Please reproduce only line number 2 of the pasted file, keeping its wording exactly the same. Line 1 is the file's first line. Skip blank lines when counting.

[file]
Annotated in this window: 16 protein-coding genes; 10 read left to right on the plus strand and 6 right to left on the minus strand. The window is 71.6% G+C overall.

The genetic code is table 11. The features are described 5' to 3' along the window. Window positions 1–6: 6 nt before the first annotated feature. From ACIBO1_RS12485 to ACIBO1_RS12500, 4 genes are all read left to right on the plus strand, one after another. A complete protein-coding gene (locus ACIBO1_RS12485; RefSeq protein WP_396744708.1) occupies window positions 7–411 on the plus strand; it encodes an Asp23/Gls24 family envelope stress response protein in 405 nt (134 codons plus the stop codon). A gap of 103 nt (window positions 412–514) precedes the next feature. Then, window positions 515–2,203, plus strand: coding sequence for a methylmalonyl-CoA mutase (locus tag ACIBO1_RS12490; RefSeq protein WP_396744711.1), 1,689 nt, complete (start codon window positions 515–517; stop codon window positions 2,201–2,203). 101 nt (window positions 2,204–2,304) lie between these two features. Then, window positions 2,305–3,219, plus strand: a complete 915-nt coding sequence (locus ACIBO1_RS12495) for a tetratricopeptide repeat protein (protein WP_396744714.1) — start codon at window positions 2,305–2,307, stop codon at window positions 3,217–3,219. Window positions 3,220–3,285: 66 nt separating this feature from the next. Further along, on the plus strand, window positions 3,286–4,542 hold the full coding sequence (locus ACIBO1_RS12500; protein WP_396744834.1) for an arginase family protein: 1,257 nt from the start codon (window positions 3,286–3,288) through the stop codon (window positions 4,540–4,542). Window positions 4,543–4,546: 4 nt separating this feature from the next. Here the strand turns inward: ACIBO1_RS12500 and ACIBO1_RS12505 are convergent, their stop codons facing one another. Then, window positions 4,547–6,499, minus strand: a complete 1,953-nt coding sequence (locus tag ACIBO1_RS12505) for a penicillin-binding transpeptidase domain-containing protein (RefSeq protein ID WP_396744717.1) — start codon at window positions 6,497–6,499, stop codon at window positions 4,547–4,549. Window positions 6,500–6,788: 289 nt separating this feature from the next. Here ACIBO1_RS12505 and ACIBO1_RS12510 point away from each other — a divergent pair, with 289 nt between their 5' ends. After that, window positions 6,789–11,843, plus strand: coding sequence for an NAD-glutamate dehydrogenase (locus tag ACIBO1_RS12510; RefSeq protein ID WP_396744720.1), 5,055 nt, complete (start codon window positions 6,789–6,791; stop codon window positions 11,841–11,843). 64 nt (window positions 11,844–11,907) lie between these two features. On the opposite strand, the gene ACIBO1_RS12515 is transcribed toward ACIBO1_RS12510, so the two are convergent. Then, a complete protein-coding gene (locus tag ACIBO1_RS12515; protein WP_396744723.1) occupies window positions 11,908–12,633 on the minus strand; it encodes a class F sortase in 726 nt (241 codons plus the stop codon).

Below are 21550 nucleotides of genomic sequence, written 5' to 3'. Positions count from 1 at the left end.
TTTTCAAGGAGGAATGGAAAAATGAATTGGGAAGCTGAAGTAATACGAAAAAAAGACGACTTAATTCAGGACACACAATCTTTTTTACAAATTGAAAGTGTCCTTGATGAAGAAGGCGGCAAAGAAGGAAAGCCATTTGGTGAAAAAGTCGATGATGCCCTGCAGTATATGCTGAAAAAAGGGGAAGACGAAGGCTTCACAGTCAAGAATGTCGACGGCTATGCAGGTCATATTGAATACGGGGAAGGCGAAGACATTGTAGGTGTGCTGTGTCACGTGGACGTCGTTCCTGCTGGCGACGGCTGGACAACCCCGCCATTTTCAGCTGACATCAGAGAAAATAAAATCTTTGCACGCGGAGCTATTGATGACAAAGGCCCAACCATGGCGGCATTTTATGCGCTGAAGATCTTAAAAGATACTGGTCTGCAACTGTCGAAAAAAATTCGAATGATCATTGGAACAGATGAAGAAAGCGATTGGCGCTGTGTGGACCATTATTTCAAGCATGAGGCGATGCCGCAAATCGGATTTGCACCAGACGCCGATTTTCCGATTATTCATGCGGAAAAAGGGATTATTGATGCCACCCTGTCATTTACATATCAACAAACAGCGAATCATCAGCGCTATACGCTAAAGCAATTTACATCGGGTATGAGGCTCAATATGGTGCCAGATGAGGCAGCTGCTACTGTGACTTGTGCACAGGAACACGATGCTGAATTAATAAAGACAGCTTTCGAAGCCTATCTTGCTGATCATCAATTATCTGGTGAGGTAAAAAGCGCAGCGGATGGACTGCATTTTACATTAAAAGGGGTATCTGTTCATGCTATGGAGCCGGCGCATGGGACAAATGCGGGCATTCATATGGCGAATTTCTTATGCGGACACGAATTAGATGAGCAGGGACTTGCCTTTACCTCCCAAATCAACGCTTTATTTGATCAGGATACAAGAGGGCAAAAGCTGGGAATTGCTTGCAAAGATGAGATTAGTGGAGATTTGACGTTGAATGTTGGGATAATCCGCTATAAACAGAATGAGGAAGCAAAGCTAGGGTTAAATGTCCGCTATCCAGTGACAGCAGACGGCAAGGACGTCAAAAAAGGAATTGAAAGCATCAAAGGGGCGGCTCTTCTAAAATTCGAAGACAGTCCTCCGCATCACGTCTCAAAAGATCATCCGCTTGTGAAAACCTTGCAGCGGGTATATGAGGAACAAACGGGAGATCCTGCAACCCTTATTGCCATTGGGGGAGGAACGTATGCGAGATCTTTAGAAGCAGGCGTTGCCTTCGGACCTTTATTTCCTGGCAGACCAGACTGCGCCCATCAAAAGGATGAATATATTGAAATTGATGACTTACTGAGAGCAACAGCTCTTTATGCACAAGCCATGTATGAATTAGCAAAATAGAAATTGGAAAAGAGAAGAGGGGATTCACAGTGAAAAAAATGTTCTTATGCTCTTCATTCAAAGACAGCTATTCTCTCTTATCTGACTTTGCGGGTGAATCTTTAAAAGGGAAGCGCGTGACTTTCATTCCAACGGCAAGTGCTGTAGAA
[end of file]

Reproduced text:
The genetic code is table 11. The features are described 5' to 3' along the window. Window positions 1–6: 6 nt before the first annotated feature. From ACIBO1_RS12485 to ACIBO1_RS12500, 4 genes are all read left to right on the plus strand, one after another. A complete protein-coding gene (locus ACIBO1_RS12485; RefSeq protein WP_396744708.1) occupies window positions 7–411 on the plus strand; it encodes an Asp23/Gls24 family envelope stress response protein in 405 nt (134 codons plus the stop codon). A gap of 103 nt (window positions 412–514) precedes the next feature. Then, window positions 515–2,203, plus strand: coding sequence for a methylmalonyl-CoA mutase (locus tag ACIBO1_RS12490; RefSeq protein WP_396744711.1), 1,689 nt, complete (start codon window positions 515–517; stop codon window positions 2,201–2,203). 101 nt (window positions 2,204–2,304) lie between these two features. Then, window positions 2,305–3,219, plus strand: a complete 915-nt coding sequence (locus ACIBO1_RS12495) for a tetratricopeptide repeat protein (protein WP_396744714.1) — start codon at window positions 2,305–2,307, stop codon at window positions 3,217–3,219. Window positions 3,220–3,285: 66 nt separating this feature from the next. Further along, on the plus strand, window positions 3,286–4,542 hold the full coding sequence (locus ACIBO1_RS12500; protein WP_396744834.1) for an arginase family protein: 1,257 nt from the start codon (window positions 3,286–3,288) through the stop codon (window positions 4,540–4,542). Window positions 4,543–4,546: 4 nt separating this feature from the next. Here the strand turns inward: ACIBO1_RS12500 and ACIBO1_RS12505 are convergent, their stop codons facing one another. Then, window positions 4,547–6,499, minus strand: a complete 1,953-nt coding sequence (locus tag ACIBO1_RS12505) for a penicillin-binding transpeptidase domain-containing protein (RefSeq protein ID WP_396744717.1) — start codon at window positions 6,497–6,499, stop codon at window positions 4,547–4,549. Window positions 6,500–6,788: 289 nt separating this feature from the next. Here ACIBO1_RS12505 and ACIBO1_RS12510 point away from each other — a divergent pair, with 289 nt between their 5' ends. After that, window positions 6,789–11,843, plus strand: coding sequence for an NAD-glutamate dehydrogenase (locus tag ACIBO1_RS12510; RefSeq protein ID WP_396744720.1), 5,055 nt, complete (start codon window positions 6,789–6,791; stop codon window positions 11,841–11,843). 64 nt (window positions 11,844–11,907) lie between these two features. On the opposite strand, the gene ACIBO1_RS12515 is transcribed toward ACIBO1_RS12510, so the two are convergent. Then, a complete protein-coding gene (locus tag ACIBO1_RS12515; protein WP_396744723.1) occupies window positions 11,908–12,633 on the minus strand; it encodes a class F sortase in 726 nt (241 codons plus the stop codon).